Florida state representative Kionne McGhee filed a bill Monday that would allow NCAA athletes in the state to receive compensation for use of their name and likeness.
According to Charlotte Carroll of Sports Illustrated, House Bill 251 will go into effect July 1 if passed and states the following:
"Authorizes students participating in intercollegiate athletics to receive specified compensation; provides requirements for specified students, postsecondary educational institutions, certain organizations, & specified representatives; & creates Florida College System Athlete Name, Image, & Likeness Task Force."
McGhee filed the bill after California Governor Gavin Newsom signed the Fair Pay to Play Act, which will make it legal for college athletes in California to sign agents and land sponsorship deals beginning Jan. 1, 2023.
After Newsom signed the act Monday, the NCAA released a statement in which it expressed concern about being able to maintain a level playing field across all member schools: "As more states consider their own specific legislation related to this topic, it is clear that a patchwork of different laws from different states will make unattainable the goal of providing a fair and level playing field for 1,100 campuses and nearly half a million student-athletes nationwide."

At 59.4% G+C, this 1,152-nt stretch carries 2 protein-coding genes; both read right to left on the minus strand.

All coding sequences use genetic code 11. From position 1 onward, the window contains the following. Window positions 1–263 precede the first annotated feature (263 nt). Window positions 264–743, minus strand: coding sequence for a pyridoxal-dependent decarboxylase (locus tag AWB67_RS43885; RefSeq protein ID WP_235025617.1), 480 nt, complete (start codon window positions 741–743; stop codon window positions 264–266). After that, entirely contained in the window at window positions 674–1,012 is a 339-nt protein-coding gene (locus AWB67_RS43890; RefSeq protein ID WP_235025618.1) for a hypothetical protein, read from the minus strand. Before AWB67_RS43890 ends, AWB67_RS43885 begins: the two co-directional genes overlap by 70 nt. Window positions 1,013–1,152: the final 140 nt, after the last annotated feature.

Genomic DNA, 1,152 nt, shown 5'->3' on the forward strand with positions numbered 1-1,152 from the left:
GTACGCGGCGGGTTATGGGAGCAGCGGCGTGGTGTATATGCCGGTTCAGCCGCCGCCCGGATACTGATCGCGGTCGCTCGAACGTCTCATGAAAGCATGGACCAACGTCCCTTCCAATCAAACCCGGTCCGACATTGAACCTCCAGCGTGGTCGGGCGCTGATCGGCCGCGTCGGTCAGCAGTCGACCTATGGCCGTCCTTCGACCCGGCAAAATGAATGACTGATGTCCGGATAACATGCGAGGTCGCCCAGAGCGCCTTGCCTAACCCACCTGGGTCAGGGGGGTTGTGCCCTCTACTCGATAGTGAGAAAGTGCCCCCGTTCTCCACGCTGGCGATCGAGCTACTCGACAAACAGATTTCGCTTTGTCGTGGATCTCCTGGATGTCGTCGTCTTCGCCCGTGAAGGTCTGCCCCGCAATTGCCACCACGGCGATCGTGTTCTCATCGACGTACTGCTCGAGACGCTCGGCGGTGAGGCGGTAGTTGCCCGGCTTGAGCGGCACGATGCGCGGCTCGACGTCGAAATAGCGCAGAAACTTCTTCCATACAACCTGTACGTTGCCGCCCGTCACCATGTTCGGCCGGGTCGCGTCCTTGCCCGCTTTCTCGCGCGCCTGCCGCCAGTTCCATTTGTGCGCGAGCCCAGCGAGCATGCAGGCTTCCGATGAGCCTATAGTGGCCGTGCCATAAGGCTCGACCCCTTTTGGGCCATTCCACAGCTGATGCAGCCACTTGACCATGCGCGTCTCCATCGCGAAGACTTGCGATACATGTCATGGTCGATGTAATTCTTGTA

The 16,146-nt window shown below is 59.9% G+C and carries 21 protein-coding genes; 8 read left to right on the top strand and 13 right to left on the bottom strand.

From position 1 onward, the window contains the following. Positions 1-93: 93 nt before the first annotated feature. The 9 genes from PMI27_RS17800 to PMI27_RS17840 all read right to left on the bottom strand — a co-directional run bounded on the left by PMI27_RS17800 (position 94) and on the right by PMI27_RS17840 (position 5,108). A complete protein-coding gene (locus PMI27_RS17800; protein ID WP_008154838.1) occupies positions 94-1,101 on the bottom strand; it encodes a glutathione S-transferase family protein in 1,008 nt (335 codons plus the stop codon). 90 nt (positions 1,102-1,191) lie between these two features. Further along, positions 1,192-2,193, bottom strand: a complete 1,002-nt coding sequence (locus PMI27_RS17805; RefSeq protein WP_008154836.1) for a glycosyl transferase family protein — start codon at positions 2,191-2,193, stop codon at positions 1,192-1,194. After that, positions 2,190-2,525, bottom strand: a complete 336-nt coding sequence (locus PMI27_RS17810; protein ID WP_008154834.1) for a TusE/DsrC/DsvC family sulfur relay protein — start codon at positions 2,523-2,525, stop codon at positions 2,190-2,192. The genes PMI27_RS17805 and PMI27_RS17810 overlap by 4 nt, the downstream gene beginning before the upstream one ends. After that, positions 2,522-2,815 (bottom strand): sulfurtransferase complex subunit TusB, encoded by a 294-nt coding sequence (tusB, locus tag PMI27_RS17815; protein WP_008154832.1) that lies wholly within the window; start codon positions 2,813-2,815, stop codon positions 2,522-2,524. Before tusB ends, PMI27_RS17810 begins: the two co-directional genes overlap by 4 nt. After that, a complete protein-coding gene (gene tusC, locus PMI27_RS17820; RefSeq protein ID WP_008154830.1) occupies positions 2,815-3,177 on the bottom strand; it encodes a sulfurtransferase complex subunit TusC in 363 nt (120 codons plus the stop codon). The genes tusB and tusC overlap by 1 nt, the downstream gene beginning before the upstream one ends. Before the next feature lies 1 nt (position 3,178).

Once the Fair Pay to Play Act goes live in California, the NCAA member schools in California could have a massive recruiting advantage over schools in states where athletes cannot be compensated for their name and likeness.
In a letter sent to Newsom before he signed the bill into law, the NCAA said the Fair Pay to Play Act would result in California schools "eventually being unable to compete in NCAA competitions." The same would conceivably be true of Florida schools if McGhee's bill passes.
That would leave big-time programs such as USC, UCLA, Stanford, Florida, Florida State and Miami on the outside looking in.
The NCAA has expressed a desire to "make adjustments to NCAA name, image and likeness rules that are both realistic in modern society and tied to higher education."